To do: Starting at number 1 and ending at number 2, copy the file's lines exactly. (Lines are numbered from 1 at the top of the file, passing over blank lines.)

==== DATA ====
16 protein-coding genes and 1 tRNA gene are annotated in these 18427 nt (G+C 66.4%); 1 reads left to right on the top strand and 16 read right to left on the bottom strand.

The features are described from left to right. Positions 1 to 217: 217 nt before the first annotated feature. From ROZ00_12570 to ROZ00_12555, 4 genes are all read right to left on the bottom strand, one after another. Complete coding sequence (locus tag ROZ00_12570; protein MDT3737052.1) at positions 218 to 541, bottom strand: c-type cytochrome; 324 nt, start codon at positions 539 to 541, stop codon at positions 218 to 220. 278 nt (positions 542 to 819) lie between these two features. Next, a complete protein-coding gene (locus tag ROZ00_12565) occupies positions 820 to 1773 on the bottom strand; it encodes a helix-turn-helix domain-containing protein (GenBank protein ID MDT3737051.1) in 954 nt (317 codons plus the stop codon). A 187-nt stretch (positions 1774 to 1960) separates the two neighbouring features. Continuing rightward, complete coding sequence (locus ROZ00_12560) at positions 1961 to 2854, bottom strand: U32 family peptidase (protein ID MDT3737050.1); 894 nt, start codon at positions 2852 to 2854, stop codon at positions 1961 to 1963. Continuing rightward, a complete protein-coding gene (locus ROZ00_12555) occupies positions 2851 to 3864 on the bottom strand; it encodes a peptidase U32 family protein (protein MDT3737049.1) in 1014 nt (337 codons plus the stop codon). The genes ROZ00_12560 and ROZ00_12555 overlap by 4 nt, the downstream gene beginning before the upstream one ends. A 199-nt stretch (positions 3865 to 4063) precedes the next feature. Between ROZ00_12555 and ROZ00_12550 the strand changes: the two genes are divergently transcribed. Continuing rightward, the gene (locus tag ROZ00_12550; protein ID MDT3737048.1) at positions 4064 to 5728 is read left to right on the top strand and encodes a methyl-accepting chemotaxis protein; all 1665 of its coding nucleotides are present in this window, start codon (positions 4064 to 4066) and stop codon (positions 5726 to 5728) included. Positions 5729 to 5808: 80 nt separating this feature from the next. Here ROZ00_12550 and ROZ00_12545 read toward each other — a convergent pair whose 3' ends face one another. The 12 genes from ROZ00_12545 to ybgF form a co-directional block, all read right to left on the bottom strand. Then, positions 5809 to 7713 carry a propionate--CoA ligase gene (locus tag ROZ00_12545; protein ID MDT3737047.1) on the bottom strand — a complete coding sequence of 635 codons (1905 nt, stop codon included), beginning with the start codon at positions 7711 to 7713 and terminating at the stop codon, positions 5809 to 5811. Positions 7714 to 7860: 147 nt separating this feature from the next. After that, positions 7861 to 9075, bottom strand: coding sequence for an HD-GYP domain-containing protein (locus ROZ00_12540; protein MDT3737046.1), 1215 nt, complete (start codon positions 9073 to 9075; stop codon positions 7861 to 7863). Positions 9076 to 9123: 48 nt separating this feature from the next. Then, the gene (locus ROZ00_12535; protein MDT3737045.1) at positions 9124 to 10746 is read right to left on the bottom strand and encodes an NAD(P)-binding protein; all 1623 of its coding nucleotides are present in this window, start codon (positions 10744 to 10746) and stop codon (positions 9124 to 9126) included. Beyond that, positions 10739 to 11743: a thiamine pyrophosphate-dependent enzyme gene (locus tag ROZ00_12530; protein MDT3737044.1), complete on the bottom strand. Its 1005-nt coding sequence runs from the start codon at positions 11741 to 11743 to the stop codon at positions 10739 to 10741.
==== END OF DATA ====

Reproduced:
16 protein-coding genes and 1 tRNA gene are annotated in these 18427 nt (G+C 66.4%); 1 reads left to right on the top strand and 16 read right to left on the bottom strand.

The features are described from left to right. Positions 1 to 217: 217 nt before the first annotated feature. From ROZ00_12570 to ROZ00_12555, 4 genes are all read right to left on the bottom strand, one after another. Complete coding sequence (locus tag ROZ00_12570; protein MDT3737052.1) at positions 218 to 541, bottom strand: c-type cytochrome; 324 nt, start codon at positions 539 to 541, stop codon at positions 218 to 220. 278 nt (positions 542 to 819) lie between these two features. Next, a complete protein-coding gene (locus tag ROZ00_12565) occupies positions 820 to 1773 on the bottom strand; it encodes a helix-turn-helix domain-containing protein (GenBank protein ID MDT3737051.1) in 954 nt (317 codons plus the stop codon). A 187-nt stretch (positions 1774 to 1960) separates the two neighbouring features. Continuing rightward, complete coding sequence (locus ROZ00_12560) at positions 1961 to 2854, bottom strand: U32 family peptidase (protein ID MDT3737050.1); 894 nt, start codon at positions 2852 to 2854, stop codon at positions 1961 to 1963. Continuing rightward, a complete protein-coding gene (locus ROZ00_12555) occupies positions 2851 to 3864 on the bottom strand; it encodes a peptidase U32 family protein (protein MDT3737049.1) in 1014 nt (337 codons plus the stop codon). The genes ROZ00_12560 and ROZ00_12555 overlap by 4 nt, the downstream gene beginning before the upstream one ends. A 199-nt stretch (positions 3865 to 4063) precedes the next feature. Between ROZ00_12555 and ROZ00_12550 the strand changes: the two genes are divergently transcribed. Continuing rightward, the gene (locus tag ROZ00_12550; protein ID MDT3737048.1) at positions 4064 to 5728 is read left to right on the top strand and encodes a methyl-accepting chemotaxis protein; all 1665 of its coding nucleotides are present in this window, start codon (positions 4064 to 4066) and stop codon (positions 5726 to 5728) included. Positions 5729 to 5808: 80 nt separating this feature from the next. Here ROZ00_12550 and ROZ00_12545 read toward each other — a convergent pair whose 3' ends face one another. The 12 genes from ROZ00_12545 to ybgF form a co-directional block, all read right to left on the bottom strand. Then, positions 5809 to 7713 carry a propionate--CoA ligase gene (locus tag ROZ00_12545; protein ID MDT3737047.1) on the bottom strand — a complete coding sequence of 635 codons (1905 nt, stop codon included), beginning with the start codon at positions 7711 to 7713 and terminating at the stop codon, positions 5809 to 5811. Positions 7714 to 7860: 147 nt separating this feature from the next. After that, positions 7861 to 9075, bottom strand: coding sequence for an HD-GYP domain-containing protein (locus ROZ00_12540; protein MDT3737046.1), 1215 nt, complete (start codon positions 9073 to 9075; stop codon positions 7861 to 7863). Positions 9076 to 9123: 48 nt separating this feature from the next. Then, the gene (locus ROZ00_12535; protein MDT3737045.1) at positions 9124 to 10746 is read right to left on the bottom strand and encodes an NAD(P)-binding protein; all 1623 of its coding nucleotides are present in this window, start codon (positions 10744 to 10746) and stop codon (positions 9124 to 9126) included. Beyond that, positions 10739 to 11743: a thiamine pyrophosphate-dependent enzyme gene (locus tag ROZ00_12530; protein MDT3737044.1), complete on the bottom strand. Its 1005-nt coding sequence runs from the start codon at positions 11741 to 11743 to the stop codon at positions 10739 to 10741.